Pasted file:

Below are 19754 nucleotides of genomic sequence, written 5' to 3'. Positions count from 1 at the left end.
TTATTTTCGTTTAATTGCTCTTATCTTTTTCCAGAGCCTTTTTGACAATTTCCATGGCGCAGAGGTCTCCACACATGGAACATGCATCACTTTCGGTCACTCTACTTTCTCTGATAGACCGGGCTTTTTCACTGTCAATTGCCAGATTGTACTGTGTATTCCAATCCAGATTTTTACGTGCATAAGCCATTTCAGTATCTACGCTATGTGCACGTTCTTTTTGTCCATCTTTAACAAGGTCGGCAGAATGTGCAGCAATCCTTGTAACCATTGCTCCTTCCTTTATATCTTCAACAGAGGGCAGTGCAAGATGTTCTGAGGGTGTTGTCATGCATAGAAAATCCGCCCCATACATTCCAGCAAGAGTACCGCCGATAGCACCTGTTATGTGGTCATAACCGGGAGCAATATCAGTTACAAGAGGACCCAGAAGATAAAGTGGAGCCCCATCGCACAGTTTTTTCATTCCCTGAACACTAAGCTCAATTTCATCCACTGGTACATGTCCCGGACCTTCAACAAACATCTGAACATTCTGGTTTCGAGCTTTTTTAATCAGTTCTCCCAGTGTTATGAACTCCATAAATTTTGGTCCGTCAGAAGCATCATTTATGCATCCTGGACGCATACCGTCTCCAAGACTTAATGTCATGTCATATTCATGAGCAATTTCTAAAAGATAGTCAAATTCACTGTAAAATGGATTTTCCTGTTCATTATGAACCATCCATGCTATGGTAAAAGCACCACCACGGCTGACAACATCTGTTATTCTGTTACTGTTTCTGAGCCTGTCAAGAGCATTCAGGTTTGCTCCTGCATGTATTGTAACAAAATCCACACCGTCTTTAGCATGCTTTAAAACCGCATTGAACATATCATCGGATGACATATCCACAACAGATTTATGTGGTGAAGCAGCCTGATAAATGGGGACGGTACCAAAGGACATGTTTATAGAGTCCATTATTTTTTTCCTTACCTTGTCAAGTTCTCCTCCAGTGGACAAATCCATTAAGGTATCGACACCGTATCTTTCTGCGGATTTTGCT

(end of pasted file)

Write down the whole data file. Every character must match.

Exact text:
Below are 19754 nucleotides of genomic sequence, written 5' to 3'. Positions count from 1 at the left end.
TTATTTTCGTTTAATTGCTCTTATCTTTTTCCAGAGCCTTTTTGACAATTTCCATGGCGCAGAGGTCTCCACACATGGAACATGCATCACTTTCGGTCACTCTACTTTCTCTGATAGACCGGGCTTTTTCACTGTCAATTGCCAGATTGTACTGTGTATTCCAATCCAGATTTTTACGTGCATAAGCCATTTCAGTATCTACGCTATGTGCACGTTCTTTTTGTCCATCTTTAACAAGGTCGGCAGAATGTGCAGCAATCCTTGTAACCATTGCTCCTTCCTTTATATCTTCAACAGAGGGCAGTGCAAGATGTTCTGAGGGTGTTGTCATGCATAGAAAATCCGCCCCATACATTCCAGCAAGAGTACCGCCGATAGCACCTGTTATGTGGTCATAACCGGGAGCAATATCAGTTACAAGAGGACCCAGAAGATAAAGTGGAGCCCCATCGCACAGTTTTTTCATTCCCTGAACACTAAGCTCAATTTCATCCACTGGTACATGTCCCGGACCTTCAACAAACATCTGAACATTCTGGTTTCGAGCTTTTTTAATCAGTTCTCCCAGTGTTATGAACTCCATAAATTTTGGTCCGTCAGAAGCATCATTTATGCATCCTGGACGCATACCGTCTCCAAGACTTAATGTCATGTCATATTCATGAGCAATTTCTAAAAGATAGTCAAATTCACTGTAAAATGGATTTTCCTGTTCATTATGAACCATCCATGCTATGGTAAAAGCACCACCACGGCTGACAACATCTGTTATTCTGTTACTGTTTCTGAGCCTGTCAAGAGCATTCAGGTTTGCTCCTGCATGTATTGTAACAAAATCCACACCGTCTTTAGCATGCTTTAAAACCGCATTGAACATATCATCGGATGACATATCCACAACAGATTTATGTGGTGAAGCAGCCTGATAAATGGGGACGGTACCAAAGGACATGTTTATAGAGTCCATTATTTTTTTCCTTACCTTGTCAAGTTCTCCTCCAGTGGACAAATCCATTAAGGTATCGACACCGTATCTTTCTGCGGATTTTGCT